One way to know whether your gut is inflamed or not is to do a stool test. Inflammatory markers can sometimes be found with blood tests, but testing the stool for these markers is more accurate. Both lysozyme and calprotectin are markers of gut inflammation.
Intestinal inflammation occurs in both ulcerative colitis and Crohn’s diseases. Both of these conditions are a form of inflammatory bowel disease (IBD). Ulcerative colitis only affects the colon. Crohn’s Disease can be active anywhere in the gastrointestinal tract, from the mouth to the rectum.
If you have inflammatory bowel disease, you should do food allergy testing. Identify any significant allergies and remove those foods from your diet. I suggest doing IgE and IgG serum-based food allergy testing.
If there are foods that you know cause a flare in your intestinal symptoms, then you also need to stay away from them. Alcohol, caffeine, heavy foods like fatty pork, take-out food, candy, and soda drinks, should all be avoided if you have inflamed intestines. I recommend avoiding eggs for at least a few weeks. I also tell my clients to stop eating dairy products and a variety of other foods, including bananas, oranges, peanuts, soy, and legumes.
Foods that you should be eating with IBD are cooling, soothing, anti-inflammatory foods. For example, oily, omega-3 rich fish species are good for an inflamed bowel. I also recommend including lighter meats like fish and chicken in your diet. If you’re a vegan, you can have tempeh, a cultured form of tofu. Although I generally say to avoid soy in the diet, tempeh is suitable for vegans with an inflamed bowel.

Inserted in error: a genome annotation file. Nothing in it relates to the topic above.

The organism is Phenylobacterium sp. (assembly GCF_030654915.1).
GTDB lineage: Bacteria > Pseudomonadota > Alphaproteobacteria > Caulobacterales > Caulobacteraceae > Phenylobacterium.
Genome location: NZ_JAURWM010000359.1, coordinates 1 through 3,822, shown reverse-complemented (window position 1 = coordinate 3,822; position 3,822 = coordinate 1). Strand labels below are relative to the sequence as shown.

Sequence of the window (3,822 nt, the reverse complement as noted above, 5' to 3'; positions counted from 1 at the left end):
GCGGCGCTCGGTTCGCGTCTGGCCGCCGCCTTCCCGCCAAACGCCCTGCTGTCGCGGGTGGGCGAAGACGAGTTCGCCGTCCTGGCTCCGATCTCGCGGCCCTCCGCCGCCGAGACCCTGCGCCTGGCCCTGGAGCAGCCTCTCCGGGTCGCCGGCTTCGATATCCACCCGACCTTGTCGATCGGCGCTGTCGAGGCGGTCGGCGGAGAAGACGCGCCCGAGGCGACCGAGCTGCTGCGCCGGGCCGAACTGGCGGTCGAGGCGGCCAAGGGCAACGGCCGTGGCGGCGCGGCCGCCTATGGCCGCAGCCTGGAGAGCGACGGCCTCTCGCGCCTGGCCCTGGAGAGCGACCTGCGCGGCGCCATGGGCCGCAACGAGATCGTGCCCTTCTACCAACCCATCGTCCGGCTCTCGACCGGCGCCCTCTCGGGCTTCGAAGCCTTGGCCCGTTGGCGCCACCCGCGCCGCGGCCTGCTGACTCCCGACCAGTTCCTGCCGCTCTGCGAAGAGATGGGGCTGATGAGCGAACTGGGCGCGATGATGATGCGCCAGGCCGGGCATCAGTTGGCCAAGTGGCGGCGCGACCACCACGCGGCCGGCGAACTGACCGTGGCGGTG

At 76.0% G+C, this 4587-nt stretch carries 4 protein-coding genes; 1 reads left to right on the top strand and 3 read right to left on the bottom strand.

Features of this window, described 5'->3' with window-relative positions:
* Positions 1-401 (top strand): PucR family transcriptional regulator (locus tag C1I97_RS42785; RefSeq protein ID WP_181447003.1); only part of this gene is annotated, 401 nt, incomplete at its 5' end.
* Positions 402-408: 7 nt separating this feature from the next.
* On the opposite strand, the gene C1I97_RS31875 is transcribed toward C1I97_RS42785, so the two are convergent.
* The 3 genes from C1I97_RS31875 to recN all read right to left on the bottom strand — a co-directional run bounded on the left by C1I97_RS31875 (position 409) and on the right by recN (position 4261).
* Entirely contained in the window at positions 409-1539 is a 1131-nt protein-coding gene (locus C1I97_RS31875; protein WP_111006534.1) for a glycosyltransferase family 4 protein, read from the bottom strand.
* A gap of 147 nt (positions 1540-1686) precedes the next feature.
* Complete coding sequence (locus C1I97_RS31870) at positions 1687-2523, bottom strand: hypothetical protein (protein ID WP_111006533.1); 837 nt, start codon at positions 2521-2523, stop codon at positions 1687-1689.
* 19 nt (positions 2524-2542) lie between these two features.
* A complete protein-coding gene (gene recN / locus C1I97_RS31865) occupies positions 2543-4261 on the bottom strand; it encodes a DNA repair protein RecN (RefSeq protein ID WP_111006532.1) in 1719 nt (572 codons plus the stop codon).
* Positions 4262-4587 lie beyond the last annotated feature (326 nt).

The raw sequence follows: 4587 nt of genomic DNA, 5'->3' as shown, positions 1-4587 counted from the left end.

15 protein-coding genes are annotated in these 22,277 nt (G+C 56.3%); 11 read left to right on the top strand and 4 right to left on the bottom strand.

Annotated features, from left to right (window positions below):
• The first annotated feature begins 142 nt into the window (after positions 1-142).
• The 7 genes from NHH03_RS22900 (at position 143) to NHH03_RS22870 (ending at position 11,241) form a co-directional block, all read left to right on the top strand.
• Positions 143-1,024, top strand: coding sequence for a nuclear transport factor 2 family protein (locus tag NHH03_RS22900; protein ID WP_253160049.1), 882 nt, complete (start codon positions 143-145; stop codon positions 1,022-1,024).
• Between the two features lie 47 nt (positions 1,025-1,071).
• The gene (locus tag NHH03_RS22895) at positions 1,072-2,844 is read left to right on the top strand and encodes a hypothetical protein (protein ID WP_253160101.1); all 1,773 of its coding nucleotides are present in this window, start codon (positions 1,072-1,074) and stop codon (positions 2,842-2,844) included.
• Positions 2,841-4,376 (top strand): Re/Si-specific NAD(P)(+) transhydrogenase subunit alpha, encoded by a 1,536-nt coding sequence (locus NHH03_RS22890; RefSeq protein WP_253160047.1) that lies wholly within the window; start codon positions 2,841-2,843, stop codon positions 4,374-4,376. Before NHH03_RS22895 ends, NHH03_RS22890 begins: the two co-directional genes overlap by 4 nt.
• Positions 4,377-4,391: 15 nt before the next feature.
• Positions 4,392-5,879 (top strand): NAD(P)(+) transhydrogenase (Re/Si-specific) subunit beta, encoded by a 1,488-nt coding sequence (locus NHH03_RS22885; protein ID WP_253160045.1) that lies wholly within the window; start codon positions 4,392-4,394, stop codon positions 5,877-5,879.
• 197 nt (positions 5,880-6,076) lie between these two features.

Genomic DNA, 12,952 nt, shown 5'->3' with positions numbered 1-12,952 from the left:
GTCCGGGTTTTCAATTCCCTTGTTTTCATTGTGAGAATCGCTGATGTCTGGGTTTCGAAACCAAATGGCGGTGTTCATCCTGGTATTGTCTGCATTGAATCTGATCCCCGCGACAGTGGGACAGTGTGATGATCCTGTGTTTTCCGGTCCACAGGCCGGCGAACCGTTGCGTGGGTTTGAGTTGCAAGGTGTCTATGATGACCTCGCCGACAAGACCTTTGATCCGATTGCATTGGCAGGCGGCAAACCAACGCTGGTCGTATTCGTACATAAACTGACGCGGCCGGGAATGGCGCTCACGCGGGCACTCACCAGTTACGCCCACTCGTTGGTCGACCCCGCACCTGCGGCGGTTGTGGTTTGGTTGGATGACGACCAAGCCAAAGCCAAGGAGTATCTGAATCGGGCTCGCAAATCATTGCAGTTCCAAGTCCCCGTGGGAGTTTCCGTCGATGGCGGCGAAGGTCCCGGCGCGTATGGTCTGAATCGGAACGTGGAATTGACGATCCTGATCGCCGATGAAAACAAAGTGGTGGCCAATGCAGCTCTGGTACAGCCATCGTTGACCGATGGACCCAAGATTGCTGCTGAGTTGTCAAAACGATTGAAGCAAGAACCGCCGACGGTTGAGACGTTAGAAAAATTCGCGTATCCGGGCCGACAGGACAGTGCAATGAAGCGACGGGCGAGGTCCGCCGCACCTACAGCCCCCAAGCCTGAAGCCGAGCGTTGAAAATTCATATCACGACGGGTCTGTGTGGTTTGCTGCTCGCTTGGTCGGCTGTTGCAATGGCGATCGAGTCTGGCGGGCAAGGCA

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Be careful with nuts, seeds, and certain grains if you have IBD.
Often people with IBD lose weight when the disease flares. You don’t want to lose too much weight and end up deconditioned with reduced muscle mass. Including carbs in your diet can give you energy and prevent excessive weight loss. Quinoa and brown rice are both suitable for people with IBD.
Other anti-inflammatory foods to include in our diet include blueberries, pomegranates, garlic, ginger, cruciferous vegetables like broccoli, asparagus, spinach, and kale.
Foods that are high in vitamin A are good for the mucous membrane lining the intestines. Sources of vitamin A include carrots and sweet potatoes. Foods that contain vitamin E, such a wheatgerm, are also good for an inflamed bowel. In general, it is a good idea to include foods high in fat-soluble vitamins in your diet if you have IBD. Fatty fish, flaxseed oil, and walnut all contain fat-soluble vitamins.
Drink green tea but avoid alcohol, coffee, and regular tea if your bowels are inflamed.